We were able to enjoy the Oklahoma Youth Expo. The staff did a great job with the schedule changes and additions, such as Miniature Hereford Steer Show. Kenda was first in her class. I think there was 11 head and 5 classes. Such fun to watch 4-year-olds to 9-year-olds in the ring handling these animals.
We finished top dressing the wheat with fertilizer about 10 days ago. The crop adjuster was out about that time and disastered out about 150 acres and will be back out to do a tiller count in about 10 more days. What has been disastered already will be planted to milo after this cold snap is over, with hopes of harvesting in July.
A lot of our neighbors have had to spray for bugs in the wheat. We chose not to spray this year for three reasons. The first reason is I haven’t seen a lot of bugs in our wheat and, the second reason is that wheat can outgrow a small bug problem and with the weather and the rainfall coming at the right time I think it will outgrow that problem fairly quickly. Thirdly, I used sulfur in our topdress and bugs do not like it. I hope I’m right.
Until next time….
Summer days are long and full. Working from daylight to dark can make a full day.
We are having a real long dry spell. We got a good rain in April, so everything is turning brown. Somehow the corn is going to make a partial crop.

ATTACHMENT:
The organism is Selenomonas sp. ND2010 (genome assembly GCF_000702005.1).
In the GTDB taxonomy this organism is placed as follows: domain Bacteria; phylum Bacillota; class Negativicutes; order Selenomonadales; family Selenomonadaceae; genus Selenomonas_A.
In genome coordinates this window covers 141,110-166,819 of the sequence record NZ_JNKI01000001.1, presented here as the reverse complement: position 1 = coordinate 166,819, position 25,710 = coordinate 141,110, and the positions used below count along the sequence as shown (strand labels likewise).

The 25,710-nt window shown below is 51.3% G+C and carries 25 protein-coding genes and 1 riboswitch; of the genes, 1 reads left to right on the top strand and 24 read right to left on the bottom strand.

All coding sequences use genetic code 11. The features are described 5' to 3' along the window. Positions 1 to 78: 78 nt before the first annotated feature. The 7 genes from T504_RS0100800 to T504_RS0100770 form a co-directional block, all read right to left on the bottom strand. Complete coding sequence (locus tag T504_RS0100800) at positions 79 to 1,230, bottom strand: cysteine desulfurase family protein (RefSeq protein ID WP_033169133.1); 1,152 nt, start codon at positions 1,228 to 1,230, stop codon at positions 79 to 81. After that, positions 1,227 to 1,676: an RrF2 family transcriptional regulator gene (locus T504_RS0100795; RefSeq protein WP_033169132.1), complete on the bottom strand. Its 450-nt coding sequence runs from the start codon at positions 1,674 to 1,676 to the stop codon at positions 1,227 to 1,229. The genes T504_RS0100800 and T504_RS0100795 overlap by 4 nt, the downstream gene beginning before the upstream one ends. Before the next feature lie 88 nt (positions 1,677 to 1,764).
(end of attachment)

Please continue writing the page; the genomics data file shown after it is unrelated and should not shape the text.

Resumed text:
Dry weather is good for hay. We mowed hay yesterday and will roll it up today. I am selling calves at the Holdenville sale barn today, but they were shipped yesterday.
Our morning started with picking a wagon load of corn. Just enough corn for the sales here at our house. We also dug potatoes to be sold at the Oklahoma Food Coop which is Thursday this week. It makes for a good night’s sleep.
The potatoes are coming up! Planting day this year was February 22. Organically grown potatoes are so delicious; you can really taste the difference. They are always popular at the farmers market and with the CSA members.
CSA stands for community supported agriculture, a prepaid subscription to vegetables. Every week each member gets a bag of what is available from the garden that week. Some weeks you can choose a few potatoes for your bag. We are growing many different types this year: white, red, pink, purple, gold and fingerling. Just as there are wines that go with certain dishes there are potatoes for every purpose. Whether they get baked, roasted, fried, mashed or put in soup- we grow potatoes to suit each need.
If you enjoy eating blueberries for their heath benefits there is a potato for that too! We have a variety growing called, Purple Majesty, which contains some of the same antioxidants that blueberries have. The next step in the potato patch is to get them weeded and covered with a row cover to keep the bugs away. Commercially grown potatoes that you would buy in the store have been sprayed with systemic insecticide to kill bugs and treated in storage to make them keep all year. No wonder a home-grown potato tastes so good.